These people have a sense of entitlement about everything, no matter what it is or who possesses it. Their attitude is, “This is mine; you just have it currently.” They think, “I’d like that,” and their mental tumbler churns, “how can I get it?” One of the classic statements from Dr. Phil’s book is this one: If the BAITER wants your job, house, your husband or your life, you’d better hunker down, because you have a fight on your hands.

The likelihood of you or me having problems with these individuals is also tied to the organization’s culture where the BAITER hangs out. This could be the work place, but it could also be the gym, or a non-profit organization. Management’s lack of professionalism, looking the other way, and allowing employees, members or patrons to engage in mayhem is just one sign that BAITERs are present. You may recognize this individual(s) as the office bully with a false sense of entitlement. He or she believes that they are whoever they think they are, and you and I should give them whatever it is that they want. That’s it! And with no questions asked.

Presumptive Arrogance: Coincidentally, I watched Star Trek VI: The Undiscovered Country (1991) on cable just a few days ago. The movie begins with the explosion of the Klingon moon, Praxis. The explosion destroys the Klingons’ ozone layer and creates a major reduction in their energy production facilities. This changes things drastically for the warring tribe that is better known as the Klingon Empire. The Klingons request a peace meeting with their longstanding enemy, the United Federation of Planets.

Mr. Spock (Leonard Nimoy) not only volunteers for this dangerous but very important mission and meeting, but also signs up Captain Kirk (William Shatner). When Mr. Spock informs the Captain that he has been included in this meeting with the Klingon Chancellor, he not only objects but almost blows a fuse. Capt. Kirk calls Mr. Spock on his actions: I can’t believe that you would sign me up for a mission like this without my permission. That is presumptive arrogance on your part.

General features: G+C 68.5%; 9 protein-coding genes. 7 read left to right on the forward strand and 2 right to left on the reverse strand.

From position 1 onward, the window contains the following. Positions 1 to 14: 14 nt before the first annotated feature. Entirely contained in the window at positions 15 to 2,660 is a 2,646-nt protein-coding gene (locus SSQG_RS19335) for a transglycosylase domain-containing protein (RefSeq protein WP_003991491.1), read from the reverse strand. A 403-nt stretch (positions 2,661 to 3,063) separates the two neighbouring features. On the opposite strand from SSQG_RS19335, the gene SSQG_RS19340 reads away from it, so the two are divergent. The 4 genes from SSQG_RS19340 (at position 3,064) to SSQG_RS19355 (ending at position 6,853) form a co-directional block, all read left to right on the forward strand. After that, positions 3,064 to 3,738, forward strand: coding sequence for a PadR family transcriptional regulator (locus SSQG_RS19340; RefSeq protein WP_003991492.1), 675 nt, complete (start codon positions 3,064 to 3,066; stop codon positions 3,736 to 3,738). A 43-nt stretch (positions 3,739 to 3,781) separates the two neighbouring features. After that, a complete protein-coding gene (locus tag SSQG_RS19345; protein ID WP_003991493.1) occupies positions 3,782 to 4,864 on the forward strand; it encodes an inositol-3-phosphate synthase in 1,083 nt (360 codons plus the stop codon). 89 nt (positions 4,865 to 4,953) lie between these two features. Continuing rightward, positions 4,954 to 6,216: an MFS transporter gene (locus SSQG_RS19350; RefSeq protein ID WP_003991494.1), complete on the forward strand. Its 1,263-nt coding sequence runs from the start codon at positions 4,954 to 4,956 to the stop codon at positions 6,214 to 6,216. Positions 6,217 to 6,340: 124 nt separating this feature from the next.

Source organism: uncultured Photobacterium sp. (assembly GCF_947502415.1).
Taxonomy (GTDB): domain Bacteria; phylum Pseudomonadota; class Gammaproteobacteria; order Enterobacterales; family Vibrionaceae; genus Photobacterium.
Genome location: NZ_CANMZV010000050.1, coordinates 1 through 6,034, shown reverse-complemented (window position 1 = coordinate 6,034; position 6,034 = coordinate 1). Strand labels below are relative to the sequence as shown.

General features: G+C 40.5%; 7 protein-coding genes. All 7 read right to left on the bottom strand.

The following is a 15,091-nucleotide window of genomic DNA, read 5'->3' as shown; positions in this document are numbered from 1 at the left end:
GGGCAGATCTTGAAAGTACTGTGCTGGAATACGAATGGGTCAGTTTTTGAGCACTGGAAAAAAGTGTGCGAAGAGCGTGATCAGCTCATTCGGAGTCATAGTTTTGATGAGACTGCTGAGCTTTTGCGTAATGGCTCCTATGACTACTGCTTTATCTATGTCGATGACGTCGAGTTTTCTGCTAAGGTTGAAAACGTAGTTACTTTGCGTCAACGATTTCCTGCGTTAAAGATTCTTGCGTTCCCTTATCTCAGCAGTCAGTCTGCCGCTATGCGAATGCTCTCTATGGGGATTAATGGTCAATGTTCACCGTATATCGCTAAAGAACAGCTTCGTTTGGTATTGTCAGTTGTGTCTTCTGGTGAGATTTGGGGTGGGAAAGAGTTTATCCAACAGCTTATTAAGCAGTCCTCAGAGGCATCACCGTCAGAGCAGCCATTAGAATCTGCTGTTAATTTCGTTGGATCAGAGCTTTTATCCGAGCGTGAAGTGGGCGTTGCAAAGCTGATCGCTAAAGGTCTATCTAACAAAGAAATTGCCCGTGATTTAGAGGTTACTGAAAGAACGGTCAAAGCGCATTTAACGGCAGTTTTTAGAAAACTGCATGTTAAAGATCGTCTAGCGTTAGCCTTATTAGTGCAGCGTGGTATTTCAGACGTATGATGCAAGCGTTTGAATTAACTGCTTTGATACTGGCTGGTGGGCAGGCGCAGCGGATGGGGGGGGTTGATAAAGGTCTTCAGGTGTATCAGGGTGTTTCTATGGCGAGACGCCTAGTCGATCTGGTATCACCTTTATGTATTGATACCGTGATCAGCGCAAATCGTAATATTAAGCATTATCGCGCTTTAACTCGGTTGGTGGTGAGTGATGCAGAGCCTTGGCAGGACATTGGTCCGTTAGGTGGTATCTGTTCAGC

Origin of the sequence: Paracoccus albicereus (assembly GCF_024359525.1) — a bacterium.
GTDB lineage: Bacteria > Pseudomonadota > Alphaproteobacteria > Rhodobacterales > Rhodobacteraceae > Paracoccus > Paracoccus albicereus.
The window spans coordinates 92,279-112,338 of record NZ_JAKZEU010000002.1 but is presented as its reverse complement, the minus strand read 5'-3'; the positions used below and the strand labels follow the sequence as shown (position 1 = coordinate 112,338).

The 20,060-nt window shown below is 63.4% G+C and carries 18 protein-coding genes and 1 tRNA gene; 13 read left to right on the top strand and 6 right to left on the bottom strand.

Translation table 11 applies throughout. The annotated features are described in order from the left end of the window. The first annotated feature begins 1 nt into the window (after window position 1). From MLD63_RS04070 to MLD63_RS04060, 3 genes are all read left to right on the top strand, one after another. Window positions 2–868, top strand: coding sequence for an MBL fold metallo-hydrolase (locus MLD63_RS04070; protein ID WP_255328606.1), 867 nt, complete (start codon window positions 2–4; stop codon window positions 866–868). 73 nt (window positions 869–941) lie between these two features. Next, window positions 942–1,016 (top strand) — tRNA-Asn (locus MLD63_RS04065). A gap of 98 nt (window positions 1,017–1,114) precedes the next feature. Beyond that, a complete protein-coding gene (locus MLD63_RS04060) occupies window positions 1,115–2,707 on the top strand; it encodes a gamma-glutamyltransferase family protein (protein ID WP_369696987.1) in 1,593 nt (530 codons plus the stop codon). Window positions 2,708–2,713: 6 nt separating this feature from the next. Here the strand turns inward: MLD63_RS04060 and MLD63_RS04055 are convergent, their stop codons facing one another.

YourbiggesthatersareYou may have figured out by now that I am a bit of a Trekkie. I captured this part of the movie in this post to say that I have seen many good friendships ruined by presumptive arrogance of one party towards the other. Good friends respect personal and professional boundaries. If you and I are friends, my expectation of this friendship is that you don’t lie to me, steal from me, or disrespect me. You also do not make very important decisions for me that I have not given you authority or permission to make. Needless to say, I have had some former friends do all three. Also needless to say, my list of friends is much shorter than it used to be.

If you are in need of survival skills to deal with toxic people, Life Codes is a must read for you.

References
1. Life Codes: The New Rules for Winning in the Real World, Dr. Phil McGraw, Bird Street Books, 2012, 242 pp.

First time landing here? If this is your first time reading a post on this blog, A Bridge for Business & STEM, thanks for stopping by! If you liked what you read, will you follow me here? I write frequently on topics related to business and science, technology, engineering, and math (STEM), and attempt to show the relevancy and relationships between these two topics as often as I can.

Here are some other posts that I have written:
Earning the Right to Call the Shots
Managing Conversations, People and Subterfuge, Part 1
Beer Brewing and Delivery Meets Big Data

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About Vi Brown

Vi is principal and CEO of Prophecy Consulting Group, LLC, an Arizona firm that provides business and engineering services to private and public clients. Prior to establishing her consulting practice in 2001, Vi worked with Motorola, Maricopa County Government, Pacific Gas & Electric, CH2M Hill, and Procter & Gamble. As an adjunct faculty member, Vi teaches undergraduate calculus classes and graduate level environmental courses. She is also a professional speaker.